• Drinks: we generally avoided alcohol until the end of our Cusco leg- to avoid altitude sickness. However, when our guide in Pisac mentioned a beer named Chicha de Jora made from fermented corn found only in the valley- we had to give it a try on our second day (albeit just a small glass 😉 ). As a fun fact- it is very common for locals in the valley to have this beer every evening after a hard day of work. Besides, Cusco has its specialty- Chicha Morada– a drink made from purple corn, which we savored on our last evening in the city. Bonus tip: when getting this drink, grab a seat on the balcony of the bar/restaurant overlooking Plaza de Armas.  
  • During our time in Cusco, we had a meal at Prasada. A hole in the wall:). Also, don’t hesitate to try the fried yucca sold on the streets.
  • In our first blog on Peru, we had recommended staying at least a night in Aguas Calientes when visiting Machu Picchu. Our choice was Rupa Wasi Lodge and we dined at the adjoining Tree House restaurant. As a rule of thumb, everything is notably expensive in this town compared to Cusco. The meal at Tree House was really good and be sure to opt for their killer fresh juices, irrespective of the time of the day.

If you’ve made it all the way, thank you! I really hope this has fueled your desire (and appetite) to visit Peru. I realize we have barely scratched the surface with so much more to see and eat. Which is why if you have been there, do share in the comments if you have anything to add or recommend, especially for vegetarians.

PS: We have an entire section on vegetarian travels. Click here to pin one of our posts on Peru:

Vegetarian in Peru

A Peruvian Odyssey

Follow Bharat:

Bharat, the co-founder of Fun Travelog is based out of Boston, USA. He loves making travel plans with his like-minded wife Supriya, reading, toying with his digital SLR and playing tennis.

20 Responses

  1. Rachelle
    | Reply

    I also agree that the food can make or break a visit for me. Food is one of the best ways to delve deeper into a culture, in my opinion. I love that you recognized the importance of visiting a local farm while you were so close to the Amazon. There are just so many different types of food that aren’t found anywhere else in the world. It looked like a deliciously amazing experience!

    • Bharat
      | Reply

      Yay, high five Rachelle! Peru is definitely one of those countries that has so much to offer and so much to be discovered yet. We love visiting farms and could not afford to miss one when we were in Amazon 🙂

  2. umiko
    | Reply

    It’s just amazing how you can find all kind of vegetarian foods all over the world with the local taste and of course, sources, like you found in Peru. I’m not a vegetarian, but I like to try local fruits and vegetables. By the way, I didn’t know that there are passion fruits in Peru. Passion fruit cheesecake sounds yummy!

    • Bharat
      | Reply

      Peru really knocked our socks off Umiko. Just the sheer variety of indigenous fruits and veggies we had in Amazon itself was an experience. Wish I had a photo of passion fruit cheesecake to share, but we devoured it in minutes lol 😉

  3. Constance
    | Reply

    I love Peruvian food and I’d also love to visit Peru someday. It looks like its got amazing eats for vegetarians as well, which was something I was not expecting at all. Thank you for sharing!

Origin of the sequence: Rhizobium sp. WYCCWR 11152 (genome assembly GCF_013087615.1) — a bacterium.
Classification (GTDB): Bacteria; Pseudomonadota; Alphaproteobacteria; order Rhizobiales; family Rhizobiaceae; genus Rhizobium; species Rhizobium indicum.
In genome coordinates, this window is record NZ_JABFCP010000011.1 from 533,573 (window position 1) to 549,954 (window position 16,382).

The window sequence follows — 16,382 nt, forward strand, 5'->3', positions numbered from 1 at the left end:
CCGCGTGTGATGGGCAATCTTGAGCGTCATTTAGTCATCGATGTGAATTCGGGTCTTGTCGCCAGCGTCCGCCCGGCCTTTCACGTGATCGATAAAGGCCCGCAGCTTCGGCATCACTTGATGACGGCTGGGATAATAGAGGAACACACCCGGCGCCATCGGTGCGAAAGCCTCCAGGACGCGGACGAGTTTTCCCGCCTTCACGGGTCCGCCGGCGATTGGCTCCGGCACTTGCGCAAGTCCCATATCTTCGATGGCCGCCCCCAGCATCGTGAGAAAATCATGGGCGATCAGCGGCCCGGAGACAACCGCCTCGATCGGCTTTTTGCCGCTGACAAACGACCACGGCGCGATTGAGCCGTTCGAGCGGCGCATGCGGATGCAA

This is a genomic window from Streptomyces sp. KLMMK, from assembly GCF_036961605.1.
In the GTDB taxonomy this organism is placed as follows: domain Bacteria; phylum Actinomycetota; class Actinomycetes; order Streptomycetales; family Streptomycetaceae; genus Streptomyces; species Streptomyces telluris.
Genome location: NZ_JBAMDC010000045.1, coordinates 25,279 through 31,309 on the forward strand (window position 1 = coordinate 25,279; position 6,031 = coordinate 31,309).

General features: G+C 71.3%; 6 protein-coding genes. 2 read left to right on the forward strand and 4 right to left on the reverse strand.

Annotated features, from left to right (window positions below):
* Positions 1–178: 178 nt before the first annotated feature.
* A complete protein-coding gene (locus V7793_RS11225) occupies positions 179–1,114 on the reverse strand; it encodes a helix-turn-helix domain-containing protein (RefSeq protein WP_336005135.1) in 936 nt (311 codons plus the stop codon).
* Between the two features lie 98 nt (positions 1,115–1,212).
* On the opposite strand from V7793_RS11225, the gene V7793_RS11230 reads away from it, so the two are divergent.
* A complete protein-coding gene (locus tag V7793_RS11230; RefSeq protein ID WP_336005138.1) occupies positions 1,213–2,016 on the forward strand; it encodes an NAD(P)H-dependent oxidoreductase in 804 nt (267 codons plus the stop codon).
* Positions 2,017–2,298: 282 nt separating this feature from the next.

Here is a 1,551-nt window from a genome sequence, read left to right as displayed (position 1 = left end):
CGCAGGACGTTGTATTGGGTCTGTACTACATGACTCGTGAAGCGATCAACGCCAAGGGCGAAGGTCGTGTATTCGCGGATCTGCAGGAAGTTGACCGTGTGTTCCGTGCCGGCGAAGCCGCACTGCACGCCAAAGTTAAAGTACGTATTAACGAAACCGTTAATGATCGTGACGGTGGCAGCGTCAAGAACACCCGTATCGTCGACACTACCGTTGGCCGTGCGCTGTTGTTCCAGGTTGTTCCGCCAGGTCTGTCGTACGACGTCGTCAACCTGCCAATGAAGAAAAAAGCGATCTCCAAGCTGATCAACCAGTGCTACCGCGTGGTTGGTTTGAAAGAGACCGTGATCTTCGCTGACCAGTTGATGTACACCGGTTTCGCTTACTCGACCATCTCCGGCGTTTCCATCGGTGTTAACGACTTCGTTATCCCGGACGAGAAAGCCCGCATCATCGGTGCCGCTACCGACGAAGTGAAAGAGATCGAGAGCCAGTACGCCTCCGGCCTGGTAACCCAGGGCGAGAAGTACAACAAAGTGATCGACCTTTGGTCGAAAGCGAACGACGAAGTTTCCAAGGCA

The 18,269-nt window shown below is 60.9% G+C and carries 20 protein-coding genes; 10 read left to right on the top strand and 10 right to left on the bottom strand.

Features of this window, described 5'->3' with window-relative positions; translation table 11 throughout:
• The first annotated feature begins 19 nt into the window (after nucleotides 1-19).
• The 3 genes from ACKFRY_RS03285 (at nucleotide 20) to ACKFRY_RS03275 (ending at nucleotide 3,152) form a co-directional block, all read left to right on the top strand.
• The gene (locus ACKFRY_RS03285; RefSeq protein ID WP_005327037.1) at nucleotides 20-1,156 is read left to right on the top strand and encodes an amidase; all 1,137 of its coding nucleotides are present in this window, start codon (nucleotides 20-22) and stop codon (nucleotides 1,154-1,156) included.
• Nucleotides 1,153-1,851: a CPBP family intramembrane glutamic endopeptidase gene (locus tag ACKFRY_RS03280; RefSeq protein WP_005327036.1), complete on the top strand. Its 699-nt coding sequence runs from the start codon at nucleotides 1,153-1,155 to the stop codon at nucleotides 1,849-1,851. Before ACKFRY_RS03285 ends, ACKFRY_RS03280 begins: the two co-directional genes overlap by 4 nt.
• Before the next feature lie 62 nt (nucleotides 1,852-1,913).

• Bharat
      | Reply

      You definitely should make the trip- it won’t disappoint! We had a fabulous foodie time in Peru 🙂

  4. Clara
    | Reply

    It’s very nice to read that Peru has so many vegetarian meals to offer, I will keep it in mind for my future trip. Thanks for sharing your experience! 🙂

    • Bharat
      | Reply

      Thanks Clara, hope you make the trip soon!

  5. One of the friends is a Vege and looking at your foodie adventures perhaps the other three should join in. We love trying exotic fruits and vegetables and you have opened our eyes to some taste sensations. I mean how to do you choose which potatoes with so many options.

    Thanks for sharing. Keep travel blogging. Adventure is better shared with friends!

    • Bharat
      | Reply

      Glad this is appreciated by you and your buds Anthony! Absolutely- we were somewhat spoiled for choice, lol!

  6. Lydia Smith
    | Reply

    Work. Seems like Peru is the home of veg meals. I’m no veg but I like what I see in your post. I like the meals at Hotel El Albergue, Ollantaytambo, Sacred Valley; looks so yummilicious. Since you said there is diversity of meals in Peru, touring the local market will as well be wonderful.

    • Bharat
      | Reply

      El Albergue was such a gem! From the staff to the food to the location, it definitely calls for a stay. We loved exploring the local market- especially in Pisac where our guide also made us taste lupine seeds which is eaten as a snack (who knew that!)

  7. Bruce Schinkel
    | Reply

    I definitely agree that food can make or break a journey! It’s one of the things that can impact an entire day, and it’s also one of the first questions people ask when you return from a trip. The food you described on this trip really looks amazing!

    • Bharat
      | Reply

      You’re right Bruce and thanks for stopping by. We get a lot of curious questions since we know a few vegetarian travelers like us. Hence the attempt to document these food experiences 🙂

  8. Sherrie Fabrizi Allbritten
    | Reply

    Peruvian food looks so tasty. I do not eat meat or poultry myself so it is interesting to see the variety that they have for vegetable choices. The cheesecake sounds really delicious!

    • Bharat
      | Reply

      Then you must absolutely make a trip down to Peru or even Ecuador. They are blessed with natural produce!

  9. Suma
    | Reply

    I’m a vegetarian myself, so this post makes me very happy as I love trying out the local cuisine. Love all of your pictures, I’m literally drooling over every single item. The visit to the local community accompanied by lunch sounds like a great way to know the place.

    • Bharat
      | Reply

      Big thanks Suma 🙂

      Nothing excites us more than hearing that our blog helped to make up your mind or photos that made you feel hungry 😀

      Any plans of visiting Peru?

  10. David
    | Reply

    I was in Peru a few years ago and loved hefood (not a vegetarian though). The corn was surprisingly varied in taste as well. Curious to try the banana with chocolate next time I go. It looks really good.

    • Bharat
      | Reply

      Thanks for stopping by David. Yes, it’s just amazing how they use corn in a variety of forms- you should also try chicha and chicha morada that I mentioned in the blog, both made from corn.